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Neurology. 2005 Dec 27;65(12):1936-40.

A mutation in myotilin causes spheroid body myopathy.

Author information

  • 1Department of Medical and Molecular Genetics, Indiana University School of Medicine, Indianapolis, IN 46202-5251, USA. tforoud@iupui.edu

Abstract

BACKGROUND:

Spheroid body myopathy (SBM) is a rare, autosomal dominant, neuromuscular disorder, which has only been previously reported in a single large kindred. Identification of the mutated gene in this disorder may provide insight regarding abnormal neuromuscular function.

METHODS:

The authors completed a detailed clinical evaluation on an extensive kindred diagnosed with SBM. Genome-wide linkage analysis was performed to localize the disease gene to a specific chromosomal region. Further marker genotyping and screening of a positional, functional candidate gene were completed to detect the disease-causing mutation. Pathologic analysis of muscle biopsy was performed on three individuals. Biochemical studies were performed on one muscle biopsy specimen from an affected individual.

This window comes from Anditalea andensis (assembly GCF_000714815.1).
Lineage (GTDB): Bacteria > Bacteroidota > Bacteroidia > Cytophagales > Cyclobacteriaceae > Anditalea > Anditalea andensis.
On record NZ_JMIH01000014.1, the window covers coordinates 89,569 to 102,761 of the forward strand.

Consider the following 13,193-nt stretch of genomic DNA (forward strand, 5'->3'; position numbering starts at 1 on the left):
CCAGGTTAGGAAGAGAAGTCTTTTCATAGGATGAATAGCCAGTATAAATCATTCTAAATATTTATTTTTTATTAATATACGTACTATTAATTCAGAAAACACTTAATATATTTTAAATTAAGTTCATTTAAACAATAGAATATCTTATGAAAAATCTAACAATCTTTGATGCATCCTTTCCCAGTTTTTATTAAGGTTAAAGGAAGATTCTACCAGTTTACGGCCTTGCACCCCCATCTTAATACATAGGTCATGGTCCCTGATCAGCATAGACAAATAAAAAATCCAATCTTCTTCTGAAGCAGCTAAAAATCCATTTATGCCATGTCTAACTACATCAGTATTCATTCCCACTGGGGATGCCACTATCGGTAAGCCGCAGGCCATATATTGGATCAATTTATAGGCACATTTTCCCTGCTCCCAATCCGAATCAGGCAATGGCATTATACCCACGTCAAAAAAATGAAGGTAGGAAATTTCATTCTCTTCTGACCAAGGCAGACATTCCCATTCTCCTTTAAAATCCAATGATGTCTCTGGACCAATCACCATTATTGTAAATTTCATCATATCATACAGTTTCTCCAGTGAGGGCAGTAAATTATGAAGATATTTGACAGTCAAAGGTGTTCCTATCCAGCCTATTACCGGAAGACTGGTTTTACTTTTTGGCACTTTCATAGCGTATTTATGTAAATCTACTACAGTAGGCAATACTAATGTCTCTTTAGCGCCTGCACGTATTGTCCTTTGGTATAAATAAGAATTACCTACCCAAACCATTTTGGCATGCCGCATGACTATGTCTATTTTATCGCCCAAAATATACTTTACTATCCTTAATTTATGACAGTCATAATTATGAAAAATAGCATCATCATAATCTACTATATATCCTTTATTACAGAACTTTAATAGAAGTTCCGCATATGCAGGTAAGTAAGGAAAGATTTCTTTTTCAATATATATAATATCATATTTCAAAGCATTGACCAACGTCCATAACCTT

RESULTS:

Linkage to chromosome 5q23-5q31 was detected with a lod score of 2.9. Genotyping of additional markers in a larger sample of family members produced a maximum lod score of 6.1 and narrowed the critical interval to 12.2 cM. Screening of the candidate gene titin immunoglobulin domain protein (TTID, also known as MYOT) detected a cytosine-to-thymine mutation in exon 2 of all clinically affected family members. Similar pathologic changes were present in all muscle biopsy specimens. Immunohistologic and biochemical analysis revealed that the TTID protein, also known as myotilin, is a component of the insoluble protein aggregate.

CONCLUSIONS:

A novel mutation in the TTID gene results in the clinical and pathologic phenotype termed "spheroid body myopathy." Mutations in this gene also cause limb-girdle muscular dystrophy 1A and are associated with myofibrillar myopathy.

PMID:
16380616
[PubMed - indexed for MEDLINE]
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